June 26, 2017, from Da Lat, Vietnam
“To be honest, I steered my children as far away from manufacturing as I could.” This from Jeff Niebauer, age 60, who spent his career in manufacturing at about $30 per hour, reported by Heather Long of CNN.
I never worked in a factory as an adult. I managed to get a college education and get a good “white collar” job on graduation. However, as a teenager in High Point, North Carolina, I did all manner of menial work–mowing lawns, painting schools, filling stations, grocery stores, tobacco fields, and also in a textile factory. Using a Trumpism, “I will tell you, believe me..,” I quickly determined I had to do everything in my power to avoid the kind of factory life my parents had manufacturing stockings and socks at Adams Millis.
Does anyone have trouble understanding this? It’s the hard repetitive work, the low pay, and the limits on ability to use your mind. For parents in our early 20th century agricultural economy, the route upward for their kids was the factory, but now it must be from the factory to the services and knowledge economy.
Niebauer worked for GE on industrial engines at $30 per hour, work far better than my parents and I had, and pay at twice today’s proposed federal minimum wage. Yet, he doesn’t want his children to do this kind of work.
If parents understand that manufacturing is not the opportunity of the future, why doesn’t our new President understand that? How can he satisfy the distress which garnered him the votes, by proposing to reverse our course in jobs advancement, trying to “bring back” manufacturing? The ironic good news is that bringing manufacturing back is impossible. Manufacturing is pressed on one side by low wage countries and on the other side by automation. Trump’s touted Carrier deal has already evaporated, as Carrier announces 600 layoffs.
There is a clear avenue of opportunity. We are among the few leading developed countries with a burgeoning service sector, required to meet our growing needs, some of which is highly exportable. Furthermore, the US is at the leading edge in technological development, and has a clear opportunity to grow in the knowledge economy. However, our administration has yet to offer even a recognition of this opportunity, much less a plan to prepare us to realize it.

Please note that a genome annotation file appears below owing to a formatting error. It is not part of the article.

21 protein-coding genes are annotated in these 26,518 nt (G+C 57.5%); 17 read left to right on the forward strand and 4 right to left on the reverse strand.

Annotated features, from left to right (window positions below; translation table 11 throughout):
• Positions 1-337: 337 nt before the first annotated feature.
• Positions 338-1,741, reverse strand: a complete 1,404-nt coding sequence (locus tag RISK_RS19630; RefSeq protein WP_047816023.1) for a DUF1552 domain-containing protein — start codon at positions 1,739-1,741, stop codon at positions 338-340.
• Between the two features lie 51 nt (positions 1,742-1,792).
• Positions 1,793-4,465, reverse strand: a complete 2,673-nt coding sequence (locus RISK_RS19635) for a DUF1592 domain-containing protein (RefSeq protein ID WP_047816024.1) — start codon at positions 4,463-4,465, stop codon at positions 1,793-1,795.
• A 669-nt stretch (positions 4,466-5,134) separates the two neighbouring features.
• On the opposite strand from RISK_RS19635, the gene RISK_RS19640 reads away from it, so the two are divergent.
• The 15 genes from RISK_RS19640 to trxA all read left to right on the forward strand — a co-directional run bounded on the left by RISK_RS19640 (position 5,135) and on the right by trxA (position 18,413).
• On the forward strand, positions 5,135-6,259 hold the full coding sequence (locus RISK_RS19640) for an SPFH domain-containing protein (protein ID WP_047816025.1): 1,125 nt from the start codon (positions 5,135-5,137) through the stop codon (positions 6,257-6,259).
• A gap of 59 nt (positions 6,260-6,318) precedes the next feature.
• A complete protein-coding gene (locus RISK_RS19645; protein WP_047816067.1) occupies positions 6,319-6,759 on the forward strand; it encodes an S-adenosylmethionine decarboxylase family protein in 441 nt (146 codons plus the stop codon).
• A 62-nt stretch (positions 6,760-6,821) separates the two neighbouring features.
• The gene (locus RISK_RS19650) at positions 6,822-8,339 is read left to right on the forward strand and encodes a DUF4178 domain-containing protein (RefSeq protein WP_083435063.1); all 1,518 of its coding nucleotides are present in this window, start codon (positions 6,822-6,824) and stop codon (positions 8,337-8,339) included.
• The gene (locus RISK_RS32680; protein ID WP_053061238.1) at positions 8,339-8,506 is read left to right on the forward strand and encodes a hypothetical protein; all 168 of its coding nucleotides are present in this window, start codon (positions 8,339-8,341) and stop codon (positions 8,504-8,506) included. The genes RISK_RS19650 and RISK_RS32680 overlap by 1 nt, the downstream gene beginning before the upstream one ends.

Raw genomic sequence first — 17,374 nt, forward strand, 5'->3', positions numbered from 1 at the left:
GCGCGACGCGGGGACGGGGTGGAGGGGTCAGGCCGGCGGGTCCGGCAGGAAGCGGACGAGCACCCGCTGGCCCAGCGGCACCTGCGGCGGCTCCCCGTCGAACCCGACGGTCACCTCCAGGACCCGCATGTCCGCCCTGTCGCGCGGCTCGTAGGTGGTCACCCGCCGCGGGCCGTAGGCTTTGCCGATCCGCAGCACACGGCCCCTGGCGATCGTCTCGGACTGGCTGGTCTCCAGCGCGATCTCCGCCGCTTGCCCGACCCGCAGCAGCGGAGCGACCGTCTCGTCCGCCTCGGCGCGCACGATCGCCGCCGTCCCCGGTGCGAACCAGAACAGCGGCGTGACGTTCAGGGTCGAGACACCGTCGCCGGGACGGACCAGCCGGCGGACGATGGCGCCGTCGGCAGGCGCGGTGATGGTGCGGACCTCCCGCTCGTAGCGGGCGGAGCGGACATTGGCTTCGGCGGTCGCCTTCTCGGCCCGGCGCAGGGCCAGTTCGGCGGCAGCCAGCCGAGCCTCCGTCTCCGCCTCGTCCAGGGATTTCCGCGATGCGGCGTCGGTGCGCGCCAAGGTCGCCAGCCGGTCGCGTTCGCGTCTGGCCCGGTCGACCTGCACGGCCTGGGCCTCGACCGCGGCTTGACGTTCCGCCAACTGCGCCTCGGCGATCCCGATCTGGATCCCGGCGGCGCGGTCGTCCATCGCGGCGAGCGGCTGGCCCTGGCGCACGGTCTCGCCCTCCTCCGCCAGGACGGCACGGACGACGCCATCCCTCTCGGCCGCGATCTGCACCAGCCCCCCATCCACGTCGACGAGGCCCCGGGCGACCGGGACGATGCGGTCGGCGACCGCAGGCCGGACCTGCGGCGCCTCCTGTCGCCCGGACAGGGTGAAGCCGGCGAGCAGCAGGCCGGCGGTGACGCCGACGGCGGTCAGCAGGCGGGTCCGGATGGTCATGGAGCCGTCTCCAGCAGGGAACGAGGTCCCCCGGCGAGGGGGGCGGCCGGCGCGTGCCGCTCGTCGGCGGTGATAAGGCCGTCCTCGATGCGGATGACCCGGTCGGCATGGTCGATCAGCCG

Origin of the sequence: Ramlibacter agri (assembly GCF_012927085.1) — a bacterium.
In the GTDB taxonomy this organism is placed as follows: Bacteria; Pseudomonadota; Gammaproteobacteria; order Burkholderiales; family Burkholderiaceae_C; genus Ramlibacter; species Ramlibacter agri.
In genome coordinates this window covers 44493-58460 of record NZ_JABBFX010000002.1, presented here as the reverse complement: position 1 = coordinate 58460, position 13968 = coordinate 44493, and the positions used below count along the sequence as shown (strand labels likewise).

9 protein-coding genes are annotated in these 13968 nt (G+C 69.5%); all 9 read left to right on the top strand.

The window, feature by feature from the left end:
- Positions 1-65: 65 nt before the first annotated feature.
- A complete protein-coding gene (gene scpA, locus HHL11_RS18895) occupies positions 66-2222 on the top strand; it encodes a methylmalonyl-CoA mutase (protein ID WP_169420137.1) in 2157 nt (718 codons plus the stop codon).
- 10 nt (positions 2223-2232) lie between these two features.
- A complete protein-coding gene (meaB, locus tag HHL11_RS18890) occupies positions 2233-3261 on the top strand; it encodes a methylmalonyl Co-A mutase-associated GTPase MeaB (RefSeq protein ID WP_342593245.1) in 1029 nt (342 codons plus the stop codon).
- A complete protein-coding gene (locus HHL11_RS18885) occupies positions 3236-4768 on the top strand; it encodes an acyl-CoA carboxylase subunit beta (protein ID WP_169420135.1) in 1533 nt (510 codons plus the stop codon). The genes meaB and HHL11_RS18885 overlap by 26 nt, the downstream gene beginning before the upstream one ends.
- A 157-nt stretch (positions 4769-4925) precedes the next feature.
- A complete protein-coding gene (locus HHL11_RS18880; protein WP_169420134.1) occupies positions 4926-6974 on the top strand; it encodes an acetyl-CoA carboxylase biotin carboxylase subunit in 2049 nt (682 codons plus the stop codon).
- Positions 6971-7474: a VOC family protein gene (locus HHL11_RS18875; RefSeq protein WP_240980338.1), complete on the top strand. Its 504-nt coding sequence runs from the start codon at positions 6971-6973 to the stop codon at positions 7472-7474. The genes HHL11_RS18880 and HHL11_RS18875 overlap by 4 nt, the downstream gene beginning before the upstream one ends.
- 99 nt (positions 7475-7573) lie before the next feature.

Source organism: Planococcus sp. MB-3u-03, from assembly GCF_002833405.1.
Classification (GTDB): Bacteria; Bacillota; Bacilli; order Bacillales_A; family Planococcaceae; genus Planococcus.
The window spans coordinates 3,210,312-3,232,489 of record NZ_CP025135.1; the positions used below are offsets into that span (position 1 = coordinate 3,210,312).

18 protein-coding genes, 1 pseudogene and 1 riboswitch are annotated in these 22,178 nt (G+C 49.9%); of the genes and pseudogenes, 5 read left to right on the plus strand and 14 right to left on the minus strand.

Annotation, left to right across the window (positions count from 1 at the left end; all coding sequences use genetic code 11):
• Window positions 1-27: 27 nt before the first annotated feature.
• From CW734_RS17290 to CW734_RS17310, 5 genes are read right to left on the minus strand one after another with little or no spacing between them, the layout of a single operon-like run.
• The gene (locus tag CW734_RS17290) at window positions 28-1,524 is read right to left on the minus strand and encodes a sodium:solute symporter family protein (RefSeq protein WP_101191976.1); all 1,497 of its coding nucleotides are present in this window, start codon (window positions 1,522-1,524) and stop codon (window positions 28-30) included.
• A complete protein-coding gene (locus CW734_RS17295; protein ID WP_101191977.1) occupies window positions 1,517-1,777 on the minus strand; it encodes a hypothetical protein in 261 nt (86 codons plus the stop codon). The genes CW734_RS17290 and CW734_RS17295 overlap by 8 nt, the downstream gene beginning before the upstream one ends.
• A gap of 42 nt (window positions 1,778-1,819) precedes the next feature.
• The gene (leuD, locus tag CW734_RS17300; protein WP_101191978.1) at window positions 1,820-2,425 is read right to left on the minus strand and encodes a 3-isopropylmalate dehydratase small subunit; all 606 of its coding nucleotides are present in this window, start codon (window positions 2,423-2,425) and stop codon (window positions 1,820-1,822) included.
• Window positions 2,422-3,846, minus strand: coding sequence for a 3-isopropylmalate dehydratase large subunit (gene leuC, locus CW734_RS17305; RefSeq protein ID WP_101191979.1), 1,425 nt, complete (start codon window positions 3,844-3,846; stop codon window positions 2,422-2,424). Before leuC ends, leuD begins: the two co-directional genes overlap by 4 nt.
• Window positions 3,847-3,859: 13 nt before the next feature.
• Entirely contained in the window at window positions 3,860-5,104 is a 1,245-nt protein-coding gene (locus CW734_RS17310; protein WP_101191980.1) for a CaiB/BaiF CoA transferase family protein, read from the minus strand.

What would it take for us to realize the opportunity in services, technology, and the knowledge economy? I argue it would take three things: (1) a commitment to shared prosperity, which goes beyond redistribution to a commitment to “good jobs” for everyone; (2) a new approach to good education for all, in which everyone has a reasonable chance for developing new trade skills, technological skills, or other skills, each in accordance with her/his abilities and aspirations; and, (3) our government helping by investing in fundamental research and infrastructure, as well as capital to promote new business development.
I acknowledge this is a tall order. It would require revolutionary thinking not consistent with government policies of the last 30 years, and perhaps especially resisted by this government. Some will say it is utopian. It is lacking the abundance of details which would seem to be required to even start down this path. Here I must acknowledge Roberto Unger, my professor at Harvard this semester, who urges such an approach. Unger is often challenged by students who want a “roadmap” to this ideal society. Unger repeatedly advises the specifics can only be determined by experiment in communities, small and large. Certainly some experiments with institutions involving citizens, business, and government will fail, but we will learn and correct our mistakes. If the objectives cited above are kept in mind, a zig-zag path of advancement can lead to such a society.
The only reason voters rallied to the empty promise of restoring manufacturing jobs is that we have not laid out the path to the only real opportunity ahead. So, even if our new President was able to restore our manufacturing economy (which no one can do), it would not satisfy the needs of unhappy American factory working parents.
Manufacturing parents, you need to demand better answers for your kids.